California Gov. Gavin Newsom announced Thursday that he was implementing a 3-week stay-at-home order for some parts of the state.
The stay-at-home order will apply to regions where ICU capacity falls below 15%, Newsom said. Under the restrictions, schools that are already open and critical infrastructure will be allowed to remain open. Retail stores can operate at 20% capacity, and restaurants will be permitted to offer take-out and delivery. Bars, wineries, personal services, hair salons, and barbershops will be closed.
At this time, no regions in the state have been placed under the stay-at-home order, Newsom said. (RELATED: California Gov. Gavin Newsom Pushes Dozens Of Counties Into Most Restrictive Coronavirus Phase)
Our ICUs are climbing quickly toward their capacity. Our death rate is rising.
To slow the surge of #COVID19 and save lives, CA is introducing a Regional Stay-At-Home Order.
Regions where ICU capacity⁰fall below 15% will be placed into this Stay-at-Home Order ⁰for 3 weeks.
— Gavin Newsom (@GavinNewsom) December 3, 2020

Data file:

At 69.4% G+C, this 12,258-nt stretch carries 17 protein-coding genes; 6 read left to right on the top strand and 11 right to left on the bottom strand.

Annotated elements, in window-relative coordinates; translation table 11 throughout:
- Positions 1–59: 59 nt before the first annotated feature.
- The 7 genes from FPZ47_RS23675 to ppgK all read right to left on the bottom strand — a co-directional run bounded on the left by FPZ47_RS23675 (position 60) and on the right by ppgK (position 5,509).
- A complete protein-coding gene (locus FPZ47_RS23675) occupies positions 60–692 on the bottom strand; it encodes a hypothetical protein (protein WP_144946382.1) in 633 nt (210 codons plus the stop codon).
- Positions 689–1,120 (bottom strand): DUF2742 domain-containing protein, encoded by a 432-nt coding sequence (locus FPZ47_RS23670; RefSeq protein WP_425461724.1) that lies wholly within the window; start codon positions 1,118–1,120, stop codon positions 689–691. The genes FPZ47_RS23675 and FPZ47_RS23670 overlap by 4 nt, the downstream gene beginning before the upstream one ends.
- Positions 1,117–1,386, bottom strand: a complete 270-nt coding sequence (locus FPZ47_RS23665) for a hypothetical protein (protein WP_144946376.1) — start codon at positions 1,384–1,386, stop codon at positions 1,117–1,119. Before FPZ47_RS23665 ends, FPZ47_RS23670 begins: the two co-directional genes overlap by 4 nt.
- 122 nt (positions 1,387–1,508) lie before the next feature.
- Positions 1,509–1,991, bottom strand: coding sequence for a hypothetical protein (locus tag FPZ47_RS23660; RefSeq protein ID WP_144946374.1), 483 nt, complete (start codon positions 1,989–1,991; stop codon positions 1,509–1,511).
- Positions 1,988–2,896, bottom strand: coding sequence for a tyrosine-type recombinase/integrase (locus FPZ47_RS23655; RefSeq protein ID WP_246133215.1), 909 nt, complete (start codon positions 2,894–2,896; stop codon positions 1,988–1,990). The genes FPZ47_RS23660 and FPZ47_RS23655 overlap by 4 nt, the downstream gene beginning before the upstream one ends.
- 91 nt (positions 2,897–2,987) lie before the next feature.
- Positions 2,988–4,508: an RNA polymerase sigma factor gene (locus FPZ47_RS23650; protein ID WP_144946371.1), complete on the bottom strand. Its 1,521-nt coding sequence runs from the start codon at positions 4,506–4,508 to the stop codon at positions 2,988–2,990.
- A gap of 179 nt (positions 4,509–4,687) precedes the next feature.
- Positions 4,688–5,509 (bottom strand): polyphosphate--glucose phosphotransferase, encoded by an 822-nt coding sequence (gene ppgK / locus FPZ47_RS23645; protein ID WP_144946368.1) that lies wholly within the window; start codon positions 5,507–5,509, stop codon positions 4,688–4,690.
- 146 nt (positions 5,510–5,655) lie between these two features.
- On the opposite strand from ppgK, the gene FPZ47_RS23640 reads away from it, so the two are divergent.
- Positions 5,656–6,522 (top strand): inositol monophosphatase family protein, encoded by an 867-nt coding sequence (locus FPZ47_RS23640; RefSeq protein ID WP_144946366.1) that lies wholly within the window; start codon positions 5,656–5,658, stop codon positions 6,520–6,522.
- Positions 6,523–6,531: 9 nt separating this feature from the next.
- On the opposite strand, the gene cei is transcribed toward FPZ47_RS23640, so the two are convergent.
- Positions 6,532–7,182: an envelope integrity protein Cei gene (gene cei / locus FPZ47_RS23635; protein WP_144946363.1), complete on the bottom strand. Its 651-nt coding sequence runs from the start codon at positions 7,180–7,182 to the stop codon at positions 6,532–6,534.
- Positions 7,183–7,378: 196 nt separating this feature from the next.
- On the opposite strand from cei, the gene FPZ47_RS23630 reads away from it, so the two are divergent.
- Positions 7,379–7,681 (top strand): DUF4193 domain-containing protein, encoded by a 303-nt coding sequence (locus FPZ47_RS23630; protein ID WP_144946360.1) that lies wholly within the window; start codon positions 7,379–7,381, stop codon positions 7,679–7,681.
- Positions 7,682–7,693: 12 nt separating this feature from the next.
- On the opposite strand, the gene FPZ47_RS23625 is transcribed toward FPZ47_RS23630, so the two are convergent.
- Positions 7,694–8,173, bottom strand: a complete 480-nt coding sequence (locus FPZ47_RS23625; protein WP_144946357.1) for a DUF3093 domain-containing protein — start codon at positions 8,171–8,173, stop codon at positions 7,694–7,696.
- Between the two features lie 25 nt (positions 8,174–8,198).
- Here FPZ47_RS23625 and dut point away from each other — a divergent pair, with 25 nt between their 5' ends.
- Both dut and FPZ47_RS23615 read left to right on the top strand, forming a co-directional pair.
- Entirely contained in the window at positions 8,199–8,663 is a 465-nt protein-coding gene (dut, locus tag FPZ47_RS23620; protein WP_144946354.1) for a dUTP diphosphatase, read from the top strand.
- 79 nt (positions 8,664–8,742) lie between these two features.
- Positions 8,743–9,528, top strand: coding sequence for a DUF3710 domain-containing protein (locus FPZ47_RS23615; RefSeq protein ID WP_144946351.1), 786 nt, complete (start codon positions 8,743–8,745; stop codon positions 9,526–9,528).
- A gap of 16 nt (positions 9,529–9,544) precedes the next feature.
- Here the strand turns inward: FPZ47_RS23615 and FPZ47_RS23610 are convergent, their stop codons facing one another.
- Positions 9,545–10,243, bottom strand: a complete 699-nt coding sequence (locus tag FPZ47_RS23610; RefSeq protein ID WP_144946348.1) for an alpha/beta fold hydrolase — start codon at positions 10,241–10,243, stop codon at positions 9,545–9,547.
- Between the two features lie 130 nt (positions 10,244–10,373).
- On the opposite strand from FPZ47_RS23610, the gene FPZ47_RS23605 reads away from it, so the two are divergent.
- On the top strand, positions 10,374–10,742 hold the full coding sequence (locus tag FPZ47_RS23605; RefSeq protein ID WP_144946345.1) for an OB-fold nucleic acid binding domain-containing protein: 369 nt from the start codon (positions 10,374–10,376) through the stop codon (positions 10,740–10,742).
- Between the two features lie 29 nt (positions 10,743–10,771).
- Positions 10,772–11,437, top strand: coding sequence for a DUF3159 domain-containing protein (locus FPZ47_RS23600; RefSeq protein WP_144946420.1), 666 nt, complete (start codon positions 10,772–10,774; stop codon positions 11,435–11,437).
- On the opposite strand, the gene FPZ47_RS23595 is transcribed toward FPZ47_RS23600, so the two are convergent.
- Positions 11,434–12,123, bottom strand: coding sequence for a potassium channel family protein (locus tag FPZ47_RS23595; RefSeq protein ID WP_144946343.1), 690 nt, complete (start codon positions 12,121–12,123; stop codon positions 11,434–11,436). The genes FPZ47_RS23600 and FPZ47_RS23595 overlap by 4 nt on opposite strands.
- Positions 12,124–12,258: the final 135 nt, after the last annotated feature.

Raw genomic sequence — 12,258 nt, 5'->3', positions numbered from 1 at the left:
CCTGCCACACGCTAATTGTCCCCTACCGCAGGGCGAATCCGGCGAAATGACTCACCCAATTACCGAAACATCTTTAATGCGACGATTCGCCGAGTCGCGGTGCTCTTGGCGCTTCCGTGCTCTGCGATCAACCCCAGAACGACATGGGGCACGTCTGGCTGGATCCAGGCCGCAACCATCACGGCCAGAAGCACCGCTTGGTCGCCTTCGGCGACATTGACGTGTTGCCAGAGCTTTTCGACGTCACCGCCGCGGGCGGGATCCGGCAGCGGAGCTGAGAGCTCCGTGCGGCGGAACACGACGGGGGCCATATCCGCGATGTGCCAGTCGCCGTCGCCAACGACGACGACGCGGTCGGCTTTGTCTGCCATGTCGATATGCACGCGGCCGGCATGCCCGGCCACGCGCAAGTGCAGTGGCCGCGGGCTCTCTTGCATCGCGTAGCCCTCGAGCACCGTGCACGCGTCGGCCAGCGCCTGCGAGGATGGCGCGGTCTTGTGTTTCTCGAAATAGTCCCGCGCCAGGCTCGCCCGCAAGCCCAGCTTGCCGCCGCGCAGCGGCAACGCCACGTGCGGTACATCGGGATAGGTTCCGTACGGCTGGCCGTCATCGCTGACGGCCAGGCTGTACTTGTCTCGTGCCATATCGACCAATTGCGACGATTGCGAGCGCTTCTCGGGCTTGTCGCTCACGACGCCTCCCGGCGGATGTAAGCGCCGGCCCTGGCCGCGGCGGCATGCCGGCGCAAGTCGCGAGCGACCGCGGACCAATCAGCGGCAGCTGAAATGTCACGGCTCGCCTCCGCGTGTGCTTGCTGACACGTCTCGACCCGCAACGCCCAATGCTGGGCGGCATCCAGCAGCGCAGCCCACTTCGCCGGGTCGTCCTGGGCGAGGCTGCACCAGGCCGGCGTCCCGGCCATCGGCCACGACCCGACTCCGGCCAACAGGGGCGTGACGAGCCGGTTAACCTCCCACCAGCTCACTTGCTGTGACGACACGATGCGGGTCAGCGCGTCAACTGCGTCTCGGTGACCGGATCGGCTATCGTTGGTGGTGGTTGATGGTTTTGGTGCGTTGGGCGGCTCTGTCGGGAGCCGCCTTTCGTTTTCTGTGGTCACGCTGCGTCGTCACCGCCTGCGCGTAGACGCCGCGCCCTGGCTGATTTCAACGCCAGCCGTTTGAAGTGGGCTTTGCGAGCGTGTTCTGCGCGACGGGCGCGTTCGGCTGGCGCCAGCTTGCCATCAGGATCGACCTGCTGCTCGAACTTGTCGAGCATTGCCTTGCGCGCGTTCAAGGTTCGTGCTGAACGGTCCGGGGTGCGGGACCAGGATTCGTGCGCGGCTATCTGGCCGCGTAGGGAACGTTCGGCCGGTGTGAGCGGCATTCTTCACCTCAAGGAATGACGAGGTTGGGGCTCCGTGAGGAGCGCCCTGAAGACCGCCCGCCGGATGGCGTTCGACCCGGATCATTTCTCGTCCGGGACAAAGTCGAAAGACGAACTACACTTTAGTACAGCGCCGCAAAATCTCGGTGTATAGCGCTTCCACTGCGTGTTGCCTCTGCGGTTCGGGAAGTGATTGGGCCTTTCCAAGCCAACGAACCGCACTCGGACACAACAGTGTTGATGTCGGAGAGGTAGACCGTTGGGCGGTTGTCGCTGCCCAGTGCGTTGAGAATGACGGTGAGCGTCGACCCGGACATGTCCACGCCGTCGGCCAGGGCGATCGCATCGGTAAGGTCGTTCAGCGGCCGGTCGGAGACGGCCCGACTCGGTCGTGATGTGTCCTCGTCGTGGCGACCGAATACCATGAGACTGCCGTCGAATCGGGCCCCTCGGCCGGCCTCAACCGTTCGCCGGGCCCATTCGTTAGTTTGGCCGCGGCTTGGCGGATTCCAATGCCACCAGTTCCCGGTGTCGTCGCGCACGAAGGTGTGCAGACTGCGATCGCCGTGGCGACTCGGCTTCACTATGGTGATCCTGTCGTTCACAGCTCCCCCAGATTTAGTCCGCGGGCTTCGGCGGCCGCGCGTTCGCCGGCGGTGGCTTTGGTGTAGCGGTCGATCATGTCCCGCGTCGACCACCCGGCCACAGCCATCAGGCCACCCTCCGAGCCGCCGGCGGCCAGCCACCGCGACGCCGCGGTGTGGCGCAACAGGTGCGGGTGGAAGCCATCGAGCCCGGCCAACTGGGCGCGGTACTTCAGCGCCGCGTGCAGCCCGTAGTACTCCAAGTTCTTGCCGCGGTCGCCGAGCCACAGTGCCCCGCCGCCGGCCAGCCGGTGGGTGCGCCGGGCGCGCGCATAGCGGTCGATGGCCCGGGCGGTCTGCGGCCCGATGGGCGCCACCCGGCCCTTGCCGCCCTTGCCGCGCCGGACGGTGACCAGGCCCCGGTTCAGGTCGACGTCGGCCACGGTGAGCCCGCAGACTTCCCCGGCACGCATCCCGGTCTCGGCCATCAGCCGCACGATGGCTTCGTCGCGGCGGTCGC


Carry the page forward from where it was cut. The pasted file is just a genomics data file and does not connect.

“Remember: this is temporary,” the governor said on Twitter. “Hope is on the way. Relief is on the way.”
Newsom noted that the first doses of a coronavirus vaccine would be arriving within a few weeks. No coronavirus vaccines have been approved in the United States, but Pfizer and Moderna have both applied for approval from the Food and Drug Administration (FDA). If approved, the first doses could be given by the end of December.
California would consider redirecting funding away from counties or municipalities that refused to enforce the stay-at-home order and give the money to regions that are compliant, Newsom said according to Fox 11 Los Angeles.
Gov. Newsom was asked about enforcement of his new stay at home orders.
He said if any counties/municipalities refuse to enforce, the state will look at redirecting funding to other counties that are playing ball with his orders.
A shot across the bow to some law enforcement.
— Bill Melugin (@BillFOXLA) December 3, 2020
Earlier Thursday, the Supreme Court sided with a California church that challenged Newsom’s restrictions, which they said were harsher on churches and houses of worship than they were on secular institutions. The state argued that worship services presented a greater risk for spreading the coronavirus than other activities and therefore the restrictions were justified, the Washington Post reported.
The United States has been struggling to contain a spike in coronavirus cases. Over 3,100 virus-related deaths were reported Wednesday, shattering the previous record of 2,603 deaths that were reported in mid-April. The United States also surpassed 100,000 coronavirus-related hospitalizations Wednesday, and health officials warned that Thanksgiving travel could lead to yet another increase in cases.